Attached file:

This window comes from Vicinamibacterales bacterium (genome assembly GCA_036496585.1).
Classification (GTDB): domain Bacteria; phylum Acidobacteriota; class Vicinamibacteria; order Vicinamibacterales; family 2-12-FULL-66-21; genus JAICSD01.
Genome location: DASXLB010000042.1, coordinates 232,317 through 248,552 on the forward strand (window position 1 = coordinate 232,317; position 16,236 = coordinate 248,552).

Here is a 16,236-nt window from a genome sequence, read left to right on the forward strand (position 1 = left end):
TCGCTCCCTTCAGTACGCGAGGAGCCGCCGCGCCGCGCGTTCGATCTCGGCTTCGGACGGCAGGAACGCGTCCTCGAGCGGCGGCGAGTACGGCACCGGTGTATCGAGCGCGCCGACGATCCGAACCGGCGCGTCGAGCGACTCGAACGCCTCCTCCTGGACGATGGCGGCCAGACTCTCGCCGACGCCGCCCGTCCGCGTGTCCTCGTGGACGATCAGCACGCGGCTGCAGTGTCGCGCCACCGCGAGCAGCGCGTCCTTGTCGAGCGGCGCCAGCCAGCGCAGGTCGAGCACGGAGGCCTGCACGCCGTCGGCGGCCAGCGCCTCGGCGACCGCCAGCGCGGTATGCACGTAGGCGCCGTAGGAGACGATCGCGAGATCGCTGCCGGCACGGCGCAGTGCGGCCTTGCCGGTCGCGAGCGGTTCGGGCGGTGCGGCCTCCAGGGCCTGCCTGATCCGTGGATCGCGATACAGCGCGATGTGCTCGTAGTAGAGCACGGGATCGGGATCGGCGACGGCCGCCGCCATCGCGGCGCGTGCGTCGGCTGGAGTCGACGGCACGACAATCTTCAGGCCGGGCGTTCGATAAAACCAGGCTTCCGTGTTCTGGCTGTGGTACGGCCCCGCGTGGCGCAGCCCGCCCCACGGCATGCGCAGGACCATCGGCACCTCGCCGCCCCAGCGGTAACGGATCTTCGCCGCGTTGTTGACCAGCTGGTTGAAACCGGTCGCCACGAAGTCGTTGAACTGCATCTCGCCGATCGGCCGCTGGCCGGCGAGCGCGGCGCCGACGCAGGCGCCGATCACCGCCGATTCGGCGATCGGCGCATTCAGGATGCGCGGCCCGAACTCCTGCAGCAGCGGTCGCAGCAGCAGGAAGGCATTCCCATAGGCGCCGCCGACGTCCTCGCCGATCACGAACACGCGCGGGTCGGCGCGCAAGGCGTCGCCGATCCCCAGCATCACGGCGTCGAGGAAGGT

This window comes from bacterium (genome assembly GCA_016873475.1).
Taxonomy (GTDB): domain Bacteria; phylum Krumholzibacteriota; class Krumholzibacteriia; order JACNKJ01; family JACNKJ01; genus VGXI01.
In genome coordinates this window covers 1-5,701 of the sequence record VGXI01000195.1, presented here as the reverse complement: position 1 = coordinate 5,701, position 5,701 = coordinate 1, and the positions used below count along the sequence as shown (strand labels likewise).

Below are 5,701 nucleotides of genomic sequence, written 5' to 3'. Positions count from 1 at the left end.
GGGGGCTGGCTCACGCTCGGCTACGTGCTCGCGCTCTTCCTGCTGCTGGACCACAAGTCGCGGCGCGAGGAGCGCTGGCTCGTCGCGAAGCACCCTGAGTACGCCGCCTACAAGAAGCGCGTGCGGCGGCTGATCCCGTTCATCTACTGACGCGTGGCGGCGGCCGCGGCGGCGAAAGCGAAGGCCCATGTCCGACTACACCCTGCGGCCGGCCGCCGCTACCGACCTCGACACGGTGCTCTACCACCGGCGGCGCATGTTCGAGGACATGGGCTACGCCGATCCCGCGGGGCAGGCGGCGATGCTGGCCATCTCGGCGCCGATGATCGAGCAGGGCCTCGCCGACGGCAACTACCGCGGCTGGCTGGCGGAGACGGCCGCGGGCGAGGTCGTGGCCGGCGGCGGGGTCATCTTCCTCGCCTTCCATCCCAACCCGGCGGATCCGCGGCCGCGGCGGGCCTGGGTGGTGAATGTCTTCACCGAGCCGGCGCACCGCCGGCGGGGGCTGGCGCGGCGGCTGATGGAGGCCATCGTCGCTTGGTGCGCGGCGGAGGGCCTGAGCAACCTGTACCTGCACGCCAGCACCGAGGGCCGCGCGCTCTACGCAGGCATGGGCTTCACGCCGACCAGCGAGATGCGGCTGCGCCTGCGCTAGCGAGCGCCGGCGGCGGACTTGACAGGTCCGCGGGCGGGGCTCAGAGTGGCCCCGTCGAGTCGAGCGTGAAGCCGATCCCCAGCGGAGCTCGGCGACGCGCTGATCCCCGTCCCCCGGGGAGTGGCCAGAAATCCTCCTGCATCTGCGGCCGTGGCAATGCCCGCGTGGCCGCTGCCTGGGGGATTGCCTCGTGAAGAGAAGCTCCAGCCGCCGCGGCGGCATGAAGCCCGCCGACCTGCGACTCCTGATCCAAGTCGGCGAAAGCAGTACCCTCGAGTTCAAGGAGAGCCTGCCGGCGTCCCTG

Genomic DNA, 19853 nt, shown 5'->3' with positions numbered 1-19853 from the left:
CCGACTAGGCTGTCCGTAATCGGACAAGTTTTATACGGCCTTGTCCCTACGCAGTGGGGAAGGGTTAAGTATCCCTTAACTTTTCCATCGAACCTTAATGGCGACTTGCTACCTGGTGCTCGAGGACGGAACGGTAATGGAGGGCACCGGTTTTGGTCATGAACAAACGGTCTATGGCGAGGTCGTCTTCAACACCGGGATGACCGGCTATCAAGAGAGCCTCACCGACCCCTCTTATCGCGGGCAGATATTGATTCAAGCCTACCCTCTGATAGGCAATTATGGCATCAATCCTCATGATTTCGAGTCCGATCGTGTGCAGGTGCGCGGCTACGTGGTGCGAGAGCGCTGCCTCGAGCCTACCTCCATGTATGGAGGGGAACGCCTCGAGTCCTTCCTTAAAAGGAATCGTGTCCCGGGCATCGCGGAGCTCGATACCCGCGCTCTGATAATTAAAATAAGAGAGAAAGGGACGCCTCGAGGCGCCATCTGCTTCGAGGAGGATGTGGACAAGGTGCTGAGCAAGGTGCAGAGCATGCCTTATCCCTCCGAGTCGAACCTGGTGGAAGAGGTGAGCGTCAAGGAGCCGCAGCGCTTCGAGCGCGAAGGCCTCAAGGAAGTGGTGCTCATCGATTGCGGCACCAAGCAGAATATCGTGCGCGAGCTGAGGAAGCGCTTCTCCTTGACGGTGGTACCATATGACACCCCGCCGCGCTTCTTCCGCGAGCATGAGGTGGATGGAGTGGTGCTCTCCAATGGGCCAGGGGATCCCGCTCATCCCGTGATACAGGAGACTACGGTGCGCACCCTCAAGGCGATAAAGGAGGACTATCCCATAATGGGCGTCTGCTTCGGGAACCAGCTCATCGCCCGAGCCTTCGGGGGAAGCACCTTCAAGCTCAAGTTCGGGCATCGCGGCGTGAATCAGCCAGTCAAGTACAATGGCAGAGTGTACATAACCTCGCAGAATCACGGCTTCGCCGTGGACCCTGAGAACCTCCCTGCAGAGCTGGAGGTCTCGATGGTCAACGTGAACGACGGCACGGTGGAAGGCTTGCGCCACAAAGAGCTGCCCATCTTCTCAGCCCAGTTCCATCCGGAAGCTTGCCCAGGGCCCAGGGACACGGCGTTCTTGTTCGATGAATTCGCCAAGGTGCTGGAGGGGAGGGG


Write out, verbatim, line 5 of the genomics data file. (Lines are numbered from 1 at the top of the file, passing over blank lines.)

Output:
TCGCTCCCTTCAGTACGCGAGGAGCCGCCGCGCCGCGCGTTCGATCTCGGCTTCGGACGGCAGGAACGCGTCCTCGAGCGGCGGCGAGTACGGCACCGGTGTATCGAGCGCGCCGACGATCCGAACCGGCGCGTCGAGCGACTCGAACGCCTCCTCCTGGACGATGGCGGCCAGACTCTCGCCGACGCCGCCCGTCCGCGTGTCCTCGTGGACGATCAGCACGCGGCTGCAGTGTCGCGCCACCGCGAGCAGCGCGTCCTTGTCGAGCGGCGCCAGCCAGCGCAGGTCGAGCACGGAGGCCTGCACGCCGTCGGCGGCCAGCGCCTCGGCGACCGCCAGCGCGGTATGCACGTAGGCGCCGTAGGAGACGATCGCGAGATCGCTGCCGGCACGGCGCAGTGCGGCCTTGCCGGTCGCGAGCGGTTCGGGCGGTGCGGCCTCCAGGGCCTGCCTGATCCGTGGATCGCGATACAGCGCGATGTGCTCGTAGTAGAGCACGGGATCGGGATCGGCGACGGCCGCCGCCATCGCGGCGCGTGCGTCGGCTGGAGTCGACGGCACGACAATCTTCAGGCCGGGCGTTCGATAAAACCAGGCTTCCGTGTTCTGGCTGTGGTACGGCCCCGCGTGGCGCAGCCCGCCCCACGGCATGCGCAGGACCATCGGCACCTCGCCGCCCCAGCGGTAACGGATCTTCGCCGCGTTGTTGACCAGCTGGTTGAAACCGGTCGCCACGAAGTCGTTGAACTGCATCTCGCCGATCGGCCGCTGGCCGGCGAGCGCGGCGCCGACGCAGGCGCCGATCACCGCCGATTCGGCGATCGGCGCATTCAGGATGCGCGGCCCGAACTCCTGCAGCAGCGGTCGCAGCAGCAGGAAGGCATTCCCATAGGCGCCGCCGACGTCCTCGCCGATCACGAACACGCGCGGGTCGGCGCGCAAGGCGTCGCCGATCCCCAGCATCACGGCGTCGAGGAAGGT